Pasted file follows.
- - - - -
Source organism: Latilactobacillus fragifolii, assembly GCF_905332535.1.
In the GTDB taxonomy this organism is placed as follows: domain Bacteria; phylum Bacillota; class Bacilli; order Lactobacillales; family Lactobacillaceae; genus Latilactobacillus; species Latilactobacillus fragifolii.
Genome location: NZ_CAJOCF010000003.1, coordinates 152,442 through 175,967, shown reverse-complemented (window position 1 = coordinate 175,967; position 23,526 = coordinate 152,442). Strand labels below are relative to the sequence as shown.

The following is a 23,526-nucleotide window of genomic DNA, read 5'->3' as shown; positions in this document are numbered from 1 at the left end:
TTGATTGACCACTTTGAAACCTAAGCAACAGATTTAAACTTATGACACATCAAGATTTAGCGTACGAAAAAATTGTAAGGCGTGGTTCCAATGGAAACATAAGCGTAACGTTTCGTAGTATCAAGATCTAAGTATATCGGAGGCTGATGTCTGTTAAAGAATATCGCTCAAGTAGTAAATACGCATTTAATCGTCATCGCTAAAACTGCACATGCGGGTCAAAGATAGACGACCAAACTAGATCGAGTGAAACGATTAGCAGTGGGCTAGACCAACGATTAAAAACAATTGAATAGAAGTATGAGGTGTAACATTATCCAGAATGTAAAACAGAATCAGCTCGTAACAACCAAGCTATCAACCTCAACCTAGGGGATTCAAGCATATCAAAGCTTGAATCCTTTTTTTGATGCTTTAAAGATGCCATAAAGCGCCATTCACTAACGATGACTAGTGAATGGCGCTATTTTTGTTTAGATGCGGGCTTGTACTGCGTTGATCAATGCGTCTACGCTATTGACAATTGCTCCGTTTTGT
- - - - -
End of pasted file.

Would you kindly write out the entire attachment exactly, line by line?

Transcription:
Source organism: Latilactobacillus fragifolii, assembly GCF_905332535.1.
In the GTDB taxonomy this organism is placed as follows: domain Bacteria; phylum Bacillota; class Bacilli; order Lactobacillales; family Lactobacillaceae; genus Latilactobacillus; species Latilactobacillus fragifolii.
Genome location: NZ_CAJOCF010000003.1, coordinates 152,442 through 175,967, shown reverse-complemented (window position 1 = coordinate 175,967; position 23,526 = coordinate 152,442). Strand labels below are relative to the sequence as shown.

The following is a 23,526-nucleotide window of genomic DNA, read 5'->3' as shown; positions in this document are numbered from 1 at the left end:
TTGATTGACCACTTTGAAACCTAAGCAACAGATTTAAACTTATGACACATCAAGATTTAGCGTACGAAAAAATTGTAAGGCGTGGTTCCAATGGAAACATAAGCGTAACGTTTCGTAGTATCAAGATCTAAGTATATCGGAGGCTGATGTCTGTTAAAGAATATCGCTCAAGTAGTAAATACGCATTTAATCGTCATCGCTAAAACTGCACATGCGGGTCAAAGATAGACGACCAAACTAGATCGAGTGAAACGATTAGCAGTGGGCTAGACCAACGATTAAAAACAATTGAATAGAAGTATGAGGTGTAACATTATCCAGAATGTAAAACAGAATCAGCTCGTAACAACCAAGCTATCAACCTCAACCTAGGGGATTCAAGCATATCAAAGCTTGAATCCTTTTTTTGATGCTTTAAAGATGCCATAAAGCGCCATTCACTAACGATGACTAGTGAATGGCGCTATTTTTGTTTAGATGCGGGCTTGTACTGCGTTGATCAATGCGTCTACGCTATTGACAATTGCTCCGTTTTGT